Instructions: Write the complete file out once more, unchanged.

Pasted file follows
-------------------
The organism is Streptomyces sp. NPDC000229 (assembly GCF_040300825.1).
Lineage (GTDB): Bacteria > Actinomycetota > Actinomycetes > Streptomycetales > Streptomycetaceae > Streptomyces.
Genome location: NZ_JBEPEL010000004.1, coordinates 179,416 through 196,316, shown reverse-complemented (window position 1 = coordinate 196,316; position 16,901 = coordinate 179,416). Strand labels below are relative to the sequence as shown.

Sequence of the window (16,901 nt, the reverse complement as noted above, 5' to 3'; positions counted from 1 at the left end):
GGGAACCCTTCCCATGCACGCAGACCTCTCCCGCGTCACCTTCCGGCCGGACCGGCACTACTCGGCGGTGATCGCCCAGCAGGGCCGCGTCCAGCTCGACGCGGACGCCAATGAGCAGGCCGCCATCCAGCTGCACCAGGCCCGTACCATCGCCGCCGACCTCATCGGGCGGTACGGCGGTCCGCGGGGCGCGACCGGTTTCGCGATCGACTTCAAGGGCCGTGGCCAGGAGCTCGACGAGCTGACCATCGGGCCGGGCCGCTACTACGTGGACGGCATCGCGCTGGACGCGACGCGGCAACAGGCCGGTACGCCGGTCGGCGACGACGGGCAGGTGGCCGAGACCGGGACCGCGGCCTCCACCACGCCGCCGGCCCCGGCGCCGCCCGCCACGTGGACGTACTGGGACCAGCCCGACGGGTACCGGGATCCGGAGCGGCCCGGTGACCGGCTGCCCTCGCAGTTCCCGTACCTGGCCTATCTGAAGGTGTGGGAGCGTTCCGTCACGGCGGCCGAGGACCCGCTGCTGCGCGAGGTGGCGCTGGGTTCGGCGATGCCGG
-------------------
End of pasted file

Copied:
The organism is Streptomyces sp. NPDC000229 (assembly GCF_040300825.1).
Lineage (GTDB): Bacteria > Actinomycetota > Actinomycetes > Streptomycetales > Streptomycetaceae > Streptomyces.
Genome location: NZ_JBEPEL010000004.1, coordinates 179,416 through 196,316, shown reverse-complemented (window position 1 = coordinate 196,316; position 16,901 = coordinate 179,416). Strand labels below are relative to the sequence as shown.

Sequence of the window (16,901 nt, the reverse complement as noted above, 5' to 3'; positions counted from 1 at the left end):
GGGAACCCTTCCCATGCACGCAGACCTCTCCCGCGTCACCTTCCGGCCGGACCGGCACTACTCGGCGGTGATCGCCCAGCAGGGCCGCGTCCAGCTCGACGCGGACGCCAATGAGCAGGCCGCCATCCAGCTGCACCAGGCCCGTACCATCGCCGCCGACCTCATCGGGCGGTACGGCGGTCCGCGGGGCGCGACCGGTTTCGCGATCGACTTCAAGGGCCGTGGCCAGGAGCTCGACGAGCTGACCATCGGGCCGGGCCGCTACTACGTGGACGGCATCGCGCTGGACGCGACGCGGCAACAGGCCGGTACGCCGGTCGGCGACGACGGGCAGGTGGCCGAGACCGGGACCGCGGCCTCCACCACGCCGCCGGCCCCGGCGCCGCCCGCCACGTGGACGTACTGGGACCAGCCCGACGGGTACCGGGATCCGGAGCGGCCCGGTGACCGGCTGCCCTCGCAGTTCCCGTACCTGGCCTATCTGAAGGTGTGGGAGCGTTCCGTCACGGCGGCCGAGGACCCGCTGCTGCGCGAGGTGGCGCTGGGTTCGGCGATGCCGG